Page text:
There are specific identifications and permits required when traveling across the US/Mexico border. Following the guidelines below should help make your trip simple and enjoyable.
A visa is required for any Mexican citizen visiting the United States. In addition, an entry permit is required for Mexican visitors traveling beyond the immediate border area. Other nationalities, please visit a U.S. Consulate or Embassy before traveling to the United States.
All Mexican citizens planning to visit the United States must first obtain a visa prior to arrival at the border. In addition to a tourist visa, there are several other visas that are available depending upon the type of activity you will be conducting in the United States. The current non-refundable application fee for most visas is US$131. Visas are issued at U.S. consulates or the embassy in Mexico City. The U.S. Embassy website provides comprehensive information about consulates, visa requirements, and the application process.
Additional general information about travel to the United States and visa requirements for citizens of Mexico and other countries is available at the Destination U.S. Visa website.
Form I-94 Arrival and Departure Record (“Permiso”)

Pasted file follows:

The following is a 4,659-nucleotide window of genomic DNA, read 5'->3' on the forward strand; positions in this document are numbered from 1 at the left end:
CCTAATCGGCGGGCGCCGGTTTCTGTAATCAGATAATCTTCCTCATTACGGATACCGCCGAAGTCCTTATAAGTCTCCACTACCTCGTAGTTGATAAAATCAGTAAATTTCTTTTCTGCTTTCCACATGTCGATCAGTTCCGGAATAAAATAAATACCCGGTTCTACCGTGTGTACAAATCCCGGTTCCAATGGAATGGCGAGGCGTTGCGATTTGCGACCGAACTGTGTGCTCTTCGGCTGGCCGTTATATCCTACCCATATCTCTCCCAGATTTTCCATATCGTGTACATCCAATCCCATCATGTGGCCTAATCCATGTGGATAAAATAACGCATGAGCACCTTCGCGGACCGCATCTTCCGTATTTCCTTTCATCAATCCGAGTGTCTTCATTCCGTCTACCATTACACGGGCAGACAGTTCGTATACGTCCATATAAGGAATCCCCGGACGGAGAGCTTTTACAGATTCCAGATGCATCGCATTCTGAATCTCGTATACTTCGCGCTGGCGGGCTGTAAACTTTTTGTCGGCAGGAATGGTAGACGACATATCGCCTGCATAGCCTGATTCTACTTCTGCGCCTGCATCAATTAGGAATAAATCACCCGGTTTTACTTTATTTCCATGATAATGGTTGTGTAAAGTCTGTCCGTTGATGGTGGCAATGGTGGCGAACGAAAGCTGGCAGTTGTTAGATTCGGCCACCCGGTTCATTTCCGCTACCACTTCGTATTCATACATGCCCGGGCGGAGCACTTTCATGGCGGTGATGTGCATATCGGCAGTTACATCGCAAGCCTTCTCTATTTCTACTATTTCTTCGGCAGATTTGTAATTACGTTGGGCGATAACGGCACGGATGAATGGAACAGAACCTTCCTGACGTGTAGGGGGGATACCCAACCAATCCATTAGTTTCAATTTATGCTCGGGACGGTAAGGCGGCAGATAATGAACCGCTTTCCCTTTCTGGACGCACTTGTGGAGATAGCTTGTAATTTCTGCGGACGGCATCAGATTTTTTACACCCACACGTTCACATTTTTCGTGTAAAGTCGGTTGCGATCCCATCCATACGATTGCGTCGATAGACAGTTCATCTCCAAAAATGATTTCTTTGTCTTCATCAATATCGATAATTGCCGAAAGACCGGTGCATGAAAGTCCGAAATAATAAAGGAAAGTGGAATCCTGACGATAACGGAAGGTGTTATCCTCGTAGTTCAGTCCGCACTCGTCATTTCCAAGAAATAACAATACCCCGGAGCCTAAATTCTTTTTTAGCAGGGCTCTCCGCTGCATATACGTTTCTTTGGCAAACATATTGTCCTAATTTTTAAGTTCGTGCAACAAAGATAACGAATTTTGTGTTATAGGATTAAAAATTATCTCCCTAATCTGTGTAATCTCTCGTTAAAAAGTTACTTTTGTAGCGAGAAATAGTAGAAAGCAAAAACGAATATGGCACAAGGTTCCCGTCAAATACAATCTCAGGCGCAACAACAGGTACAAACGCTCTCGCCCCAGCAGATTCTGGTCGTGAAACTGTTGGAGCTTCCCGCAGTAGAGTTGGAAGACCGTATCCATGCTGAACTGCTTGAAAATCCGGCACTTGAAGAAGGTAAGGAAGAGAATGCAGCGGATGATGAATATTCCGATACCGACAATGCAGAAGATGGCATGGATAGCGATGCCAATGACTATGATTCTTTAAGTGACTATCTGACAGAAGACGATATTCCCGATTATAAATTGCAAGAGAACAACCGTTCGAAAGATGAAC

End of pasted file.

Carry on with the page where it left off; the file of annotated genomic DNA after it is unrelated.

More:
Mexican citizens who already have a visa and are planning to travel to the United States beyond the border area and/or for longer than 30 days, must obtain an I-94 permit at the port-of-entry from a Customs and Border Protection officer. In New Mexico, an I-94 is required for travel beyond 55 miles from the border. The fee for an I-94 permit is US$6. The permit may be issued for a maximum term of 6 months and for multiple trips to the U.S. The issuing Customs and Border Protection officer will determine the exact conditions of the permit. Did you know? The actions and support of the NMBA staff and their efforts to our Federal Delegation assisted the “team effort” of EDD, BIA and our dedicated Federal field representatives to increase the miles from 25 miles to 55 miles. Las Cruces, Deming and Lordsburg can now receive visitors from Mexico without their acquiring an I-94 “Permiso.”
The I-94 permit must be returned to a border port-of-entry upon or before its termination and the visitor’s return to Mexico.
For more complete information about entering the United States and I-94 permits see the Documentary Requirements for United States Citizens and Foreign Visitors entering the United States from Canada and Mexico.
Using Your Vehicle in New Mexico
You may bring your Mexican vehicle while visiting New Mexico without the need to obtain any special vehicle permits. In order to operate your vehicle in New Mexico, you must have a current Mexican driver’s license, current Mexican license plates, and current vehicle registration. If the vehicle is not registered in your name, you should have a letter from the owner authorizing you to use it. Temporary U.S. automobile insurance is also required with the following terms:
You must have a liability policy (or surety bond or cash deposit) with a minimum of $60,000 in coverage: $25,000 coverage for bodily injury to or death of 1 person, $50,000 coverage for bodily injury to or death of 2 or more persons, and $10,000 for property damage in any one accident. Source: New Mexico MVD Online